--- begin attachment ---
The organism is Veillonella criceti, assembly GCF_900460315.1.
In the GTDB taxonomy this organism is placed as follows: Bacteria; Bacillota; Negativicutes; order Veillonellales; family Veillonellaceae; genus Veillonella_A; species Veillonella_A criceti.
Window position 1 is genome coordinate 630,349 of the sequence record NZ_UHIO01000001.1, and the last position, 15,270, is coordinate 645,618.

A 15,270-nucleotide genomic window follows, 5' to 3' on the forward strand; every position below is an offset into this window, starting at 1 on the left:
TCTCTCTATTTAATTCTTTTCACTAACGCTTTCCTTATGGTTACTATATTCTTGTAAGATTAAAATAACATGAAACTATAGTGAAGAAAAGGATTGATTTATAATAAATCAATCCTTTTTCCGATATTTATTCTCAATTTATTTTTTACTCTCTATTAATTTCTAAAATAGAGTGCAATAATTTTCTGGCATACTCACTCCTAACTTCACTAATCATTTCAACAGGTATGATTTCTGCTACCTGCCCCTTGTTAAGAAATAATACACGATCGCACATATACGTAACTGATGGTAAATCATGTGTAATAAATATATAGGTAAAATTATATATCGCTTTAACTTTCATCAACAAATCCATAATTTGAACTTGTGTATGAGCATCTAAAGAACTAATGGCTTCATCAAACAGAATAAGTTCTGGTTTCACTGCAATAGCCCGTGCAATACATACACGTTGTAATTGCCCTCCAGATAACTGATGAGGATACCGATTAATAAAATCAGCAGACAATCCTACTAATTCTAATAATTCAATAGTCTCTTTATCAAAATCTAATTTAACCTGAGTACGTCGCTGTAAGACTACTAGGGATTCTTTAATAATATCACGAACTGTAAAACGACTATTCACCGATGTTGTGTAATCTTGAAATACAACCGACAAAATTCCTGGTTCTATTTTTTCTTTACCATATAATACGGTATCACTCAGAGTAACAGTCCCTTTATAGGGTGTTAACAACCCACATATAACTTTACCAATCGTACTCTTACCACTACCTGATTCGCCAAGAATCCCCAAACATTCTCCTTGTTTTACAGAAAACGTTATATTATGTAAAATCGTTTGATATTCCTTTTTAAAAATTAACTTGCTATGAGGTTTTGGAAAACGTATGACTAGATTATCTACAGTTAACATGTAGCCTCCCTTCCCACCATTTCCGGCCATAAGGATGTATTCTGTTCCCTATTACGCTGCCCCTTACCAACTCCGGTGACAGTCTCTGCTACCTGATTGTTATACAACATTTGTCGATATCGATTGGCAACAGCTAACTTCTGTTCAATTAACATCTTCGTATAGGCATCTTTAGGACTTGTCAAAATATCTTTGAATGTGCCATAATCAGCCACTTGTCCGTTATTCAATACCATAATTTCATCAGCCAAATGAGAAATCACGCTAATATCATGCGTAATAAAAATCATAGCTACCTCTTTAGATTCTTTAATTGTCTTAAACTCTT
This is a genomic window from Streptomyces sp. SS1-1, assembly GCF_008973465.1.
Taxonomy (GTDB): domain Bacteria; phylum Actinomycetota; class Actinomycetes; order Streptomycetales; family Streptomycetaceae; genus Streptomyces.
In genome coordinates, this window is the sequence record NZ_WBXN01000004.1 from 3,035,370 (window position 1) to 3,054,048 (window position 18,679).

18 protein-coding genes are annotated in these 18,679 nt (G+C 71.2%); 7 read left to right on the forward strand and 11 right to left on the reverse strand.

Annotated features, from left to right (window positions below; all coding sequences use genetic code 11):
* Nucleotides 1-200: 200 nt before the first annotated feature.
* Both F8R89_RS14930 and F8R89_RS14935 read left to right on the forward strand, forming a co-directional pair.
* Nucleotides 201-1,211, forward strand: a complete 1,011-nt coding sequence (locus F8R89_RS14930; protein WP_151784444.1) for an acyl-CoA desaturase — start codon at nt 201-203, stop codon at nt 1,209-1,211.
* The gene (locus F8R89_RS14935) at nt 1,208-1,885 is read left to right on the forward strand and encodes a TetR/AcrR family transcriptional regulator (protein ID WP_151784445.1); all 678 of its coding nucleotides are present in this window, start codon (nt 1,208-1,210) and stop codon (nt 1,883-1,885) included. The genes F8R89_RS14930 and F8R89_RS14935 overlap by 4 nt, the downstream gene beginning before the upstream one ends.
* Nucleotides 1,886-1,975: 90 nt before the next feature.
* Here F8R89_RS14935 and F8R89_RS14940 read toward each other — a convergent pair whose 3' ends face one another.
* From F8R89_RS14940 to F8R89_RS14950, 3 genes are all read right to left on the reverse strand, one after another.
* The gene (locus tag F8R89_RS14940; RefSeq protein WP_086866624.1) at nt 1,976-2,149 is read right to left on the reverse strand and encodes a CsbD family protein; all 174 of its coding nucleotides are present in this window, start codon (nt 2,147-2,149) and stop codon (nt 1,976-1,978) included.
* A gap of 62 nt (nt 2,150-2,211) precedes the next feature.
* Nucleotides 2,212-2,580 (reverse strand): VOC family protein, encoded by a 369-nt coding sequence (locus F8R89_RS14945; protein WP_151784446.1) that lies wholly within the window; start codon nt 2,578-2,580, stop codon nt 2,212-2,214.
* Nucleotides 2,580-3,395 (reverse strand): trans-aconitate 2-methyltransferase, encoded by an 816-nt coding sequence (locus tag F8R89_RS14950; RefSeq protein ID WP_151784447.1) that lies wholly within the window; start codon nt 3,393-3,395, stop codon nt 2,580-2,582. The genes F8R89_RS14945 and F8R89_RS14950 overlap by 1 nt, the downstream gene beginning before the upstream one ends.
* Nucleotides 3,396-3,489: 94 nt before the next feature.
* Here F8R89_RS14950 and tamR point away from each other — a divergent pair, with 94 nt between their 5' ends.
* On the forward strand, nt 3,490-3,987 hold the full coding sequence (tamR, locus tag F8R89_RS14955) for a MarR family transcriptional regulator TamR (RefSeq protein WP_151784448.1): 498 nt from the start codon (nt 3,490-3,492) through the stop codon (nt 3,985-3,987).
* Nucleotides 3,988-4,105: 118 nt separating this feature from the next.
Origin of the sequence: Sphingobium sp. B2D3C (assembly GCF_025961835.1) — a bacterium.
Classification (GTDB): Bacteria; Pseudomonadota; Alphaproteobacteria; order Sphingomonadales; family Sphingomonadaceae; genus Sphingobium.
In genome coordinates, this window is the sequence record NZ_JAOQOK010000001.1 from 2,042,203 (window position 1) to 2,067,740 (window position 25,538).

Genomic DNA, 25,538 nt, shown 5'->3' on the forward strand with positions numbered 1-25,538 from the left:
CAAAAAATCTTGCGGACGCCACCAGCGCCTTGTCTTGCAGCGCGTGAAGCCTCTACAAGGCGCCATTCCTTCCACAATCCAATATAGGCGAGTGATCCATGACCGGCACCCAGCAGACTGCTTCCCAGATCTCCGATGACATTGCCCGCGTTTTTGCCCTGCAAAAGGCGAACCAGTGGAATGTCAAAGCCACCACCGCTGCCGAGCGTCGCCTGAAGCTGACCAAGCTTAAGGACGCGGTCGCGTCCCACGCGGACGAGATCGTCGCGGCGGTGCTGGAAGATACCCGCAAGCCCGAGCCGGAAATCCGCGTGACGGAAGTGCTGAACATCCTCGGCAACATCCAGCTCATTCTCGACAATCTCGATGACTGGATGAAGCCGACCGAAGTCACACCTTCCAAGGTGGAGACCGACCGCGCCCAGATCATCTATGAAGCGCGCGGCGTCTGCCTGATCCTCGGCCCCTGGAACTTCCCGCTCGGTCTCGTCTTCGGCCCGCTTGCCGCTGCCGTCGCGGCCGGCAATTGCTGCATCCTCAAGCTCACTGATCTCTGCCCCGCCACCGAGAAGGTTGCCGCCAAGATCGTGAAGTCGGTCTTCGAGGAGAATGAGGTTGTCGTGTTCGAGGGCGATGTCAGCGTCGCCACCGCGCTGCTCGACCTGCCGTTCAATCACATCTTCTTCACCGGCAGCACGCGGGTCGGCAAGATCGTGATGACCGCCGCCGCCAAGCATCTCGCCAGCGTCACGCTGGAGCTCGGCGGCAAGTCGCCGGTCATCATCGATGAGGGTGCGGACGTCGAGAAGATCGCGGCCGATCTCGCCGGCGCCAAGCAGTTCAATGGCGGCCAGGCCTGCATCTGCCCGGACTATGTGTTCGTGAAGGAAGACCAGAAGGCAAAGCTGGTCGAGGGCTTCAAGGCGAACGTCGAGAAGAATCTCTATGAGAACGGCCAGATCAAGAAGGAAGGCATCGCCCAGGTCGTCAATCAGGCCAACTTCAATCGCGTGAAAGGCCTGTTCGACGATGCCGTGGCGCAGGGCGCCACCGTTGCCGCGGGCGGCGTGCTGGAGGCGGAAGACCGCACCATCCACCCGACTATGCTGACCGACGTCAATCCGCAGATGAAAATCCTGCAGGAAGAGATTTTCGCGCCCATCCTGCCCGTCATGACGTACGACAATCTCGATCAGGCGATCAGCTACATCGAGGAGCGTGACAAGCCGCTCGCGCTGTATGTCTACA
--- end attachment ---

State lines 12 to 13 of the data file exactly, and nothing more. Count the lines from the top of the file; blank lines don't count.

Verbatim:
* Both F8R89_RS14930 and F8R89_RS14935 read left to right on the forward strand, forming a co-directional pair.
* Nucleotides 201-1,211, forward strand: a complete 1,011-nt coding sequence (locus F8R89_RS14930; protein WP_151784444.1) for an acyl-CoA desaturase — start codon at nt 201-203, stop codon at nt 1,209-1,211.